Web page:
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Activity Overview


Creating a plot diagram not only helps students learn the parts of the plot, but it reinforces major events and help students develop greater understanding of literary structures. In this activity, students will create a storyboard capturing the narrative arc in a work with a six-cell storyboard containing the major parts of the plot diagram. For each cell, have students create a scene that follows the story in sequence using: Title, Exposition, Rising Action, Climax, Falling Action, and Resolution. Teachers shouldn't be surprised if students have different views on the actions and the climax; there are a lot of stories within the story.

The Crossover Plot Diagram Example

Exposition: Josh and JB are identical twins who are almost 13 years old. They are both basketball superstars, but are nothing alike. Josh is quiet, has locs down to his neck, and is known for his speed. JB is loud, has a buzz cut, and is known for his jumps. Middle school isn’t easy, but it’s even harder when you have a twin whose shadow can sometimes be hard to get out of.

Rising Action: JB gets a girlfriend and spends less and less time with his brother. After losing a bet, Josh lets JB cut one of his locs, but he ends up cutting too much and Josh has to cut them all off.

Climax: Josh is so upset at being left out of JB’s life that he chucks the ball at JB’s face during a game, nearly breaking his nose. Josh gets suspended from the team. Their relationship is very strained.

Falling Action: Josh and JB’s dad suffers a heart attack while playing at the gym with Josh. He is in a coma for several days, and even when he wakes up, he must stay in the hospital. After complications, their dad passes away.

Resolution: Josh and JB realize how important family is and they make up.


Template and Class Instructions

(These instructions are completely customizable. After clicking "Copy Activity", update the instructions on the Edit Tab of the assignment.)



Due Date:

Objective: Create a visual plot diagram of The Crossover.

Student Instructions:

  1. Click "Start Assignment".
  2. Separate the story into the Title, Exposition, Rising Action, Climax, Falling Action, and Resolution.
  3. Create an image that represents an important moment or set of events for each of the story components using appropriate scenes, characters, and items.
  4. Write a short description of each of the examples in the plot diagram.
  5. Save and exit when you're done.

Lesson Plan Reference

Common Core Standards
  • [ELA-Literacy/RL/6/3] Describe how a particular story’s or drama’s plot unfolds in a series of episodes as well as how the characters respond or change as the plot moves toward a resolution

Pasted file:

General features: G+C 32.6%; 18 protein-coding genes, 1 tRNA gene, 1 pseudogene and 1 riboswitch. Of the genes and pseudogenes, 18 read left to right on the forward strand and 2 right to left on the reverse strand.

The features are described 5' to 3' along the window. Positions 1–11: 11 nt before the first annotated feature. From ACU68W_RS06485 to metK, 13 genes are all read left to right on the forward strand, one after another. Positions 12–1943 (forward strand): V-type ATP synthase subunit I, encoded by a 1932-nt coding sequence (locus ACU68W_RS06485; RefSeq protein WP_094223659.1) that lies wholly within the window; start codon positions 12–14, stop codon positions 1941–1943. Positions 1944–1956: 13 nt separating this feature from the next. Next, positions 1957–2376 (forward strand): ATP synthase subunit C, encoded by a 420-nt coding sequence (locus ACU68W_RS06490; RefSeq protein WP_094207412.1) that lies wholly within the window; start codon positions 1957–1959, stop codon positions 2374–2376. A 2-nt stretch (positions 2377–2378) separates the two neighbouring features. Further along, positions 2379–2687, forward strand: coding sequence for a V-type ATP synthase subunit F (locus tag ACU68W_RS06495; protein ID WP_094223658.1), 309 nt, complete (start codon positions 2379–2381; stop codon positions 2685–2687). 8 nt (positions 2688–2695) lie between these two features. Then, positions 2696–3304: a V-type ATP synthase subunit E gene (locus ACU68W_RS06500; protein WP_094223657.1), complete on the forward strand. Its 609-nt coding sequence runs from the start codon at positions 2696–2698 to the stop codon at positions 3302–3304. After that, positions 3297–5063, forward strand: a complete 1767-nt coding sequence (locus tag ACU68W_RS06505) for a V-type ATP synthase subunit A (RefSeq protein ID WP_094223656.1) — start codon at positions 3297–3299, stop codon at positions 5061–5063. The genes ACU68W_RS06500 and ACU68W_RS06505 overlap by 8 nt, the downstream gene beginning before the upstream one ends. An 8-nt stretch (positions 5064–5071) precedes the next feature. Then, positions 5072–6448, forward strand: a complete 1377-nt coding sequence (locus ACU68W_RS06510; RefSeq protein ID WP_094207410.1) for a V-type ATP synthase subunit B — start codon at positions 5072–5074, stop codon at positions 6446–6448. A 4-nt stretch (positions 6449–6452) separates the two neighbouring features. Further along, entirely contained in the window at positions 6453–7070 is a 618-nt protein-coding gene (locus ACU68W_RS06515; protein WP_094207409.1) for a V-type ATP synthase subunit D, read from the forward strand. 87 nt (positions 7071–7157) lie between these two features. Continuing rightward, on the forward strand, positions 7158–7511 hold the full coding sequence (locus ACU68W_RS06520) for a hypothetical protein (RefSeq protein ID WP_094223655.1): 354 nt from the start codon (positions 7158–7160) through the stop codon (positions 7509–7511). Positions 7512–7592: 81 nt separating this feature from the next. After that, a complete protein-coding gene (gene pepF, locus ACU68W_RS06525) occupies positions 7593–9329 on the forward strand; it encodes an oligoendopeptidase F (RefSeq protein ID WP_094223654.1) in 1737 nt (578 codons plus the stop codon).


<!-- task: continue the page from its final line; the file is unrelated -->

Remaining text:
• [ELA-Literacy/RL/5/2] Determine a theme of a story, drama, or poem from details in the text, including how characters in a story or drama respond to challenges or how the speaker in a poem reflects upon a topic; summarize the text.

Rubric

(You can also create your own on Quick Rubric.)


Plot Diagram Rubric (Grades 9-12)
Create a plot diagram for the story using Exposition, Conflict, Rising Action, Climax, Falling Action, and Resolution.
Proficient
25 Points
Emerging
21 Points
Beginning
17 Points
Try Again
13 Points
Descriptive and Visual Elements
Cells have many descriptive elements, and provide the reader with a vivid representation.
Cells have many descriptive elements, but flow of cells may have been hard to understand.
Cells have few descriptive elements, or have visuals that make the work confusing.
Cells have few or no descriptive elements.
Grammar/Spelling
Textables have three or fewer spelling/grammar errors.
Textables have four or fewer spelling/grammar errors.
Textables have five or fewer spelling/grammar errors.
Textables have six or more spelling/grammar errors.
Evidence of Effort
Work is well written and carefully thought out. Student has done both peer and teacher editing.
Work is well written and carefully thought out. Student has either teacher or peer editing, but not both.
Student has done neither peer, nor teacher editing.
Work shows no evidence of any effort.
Plot
All parts of the plot are included in the diagram.
All parts of the plot are included in the diagram, but one or more is confusing.
Parts of the plot are missing from the diagram, and/or some aspects of the diagram make the plot difficult to follow.
Almost all of the parts of the plot are missing from the diagram, and/or some aspects of the diagram make the plot very difficult to follow.





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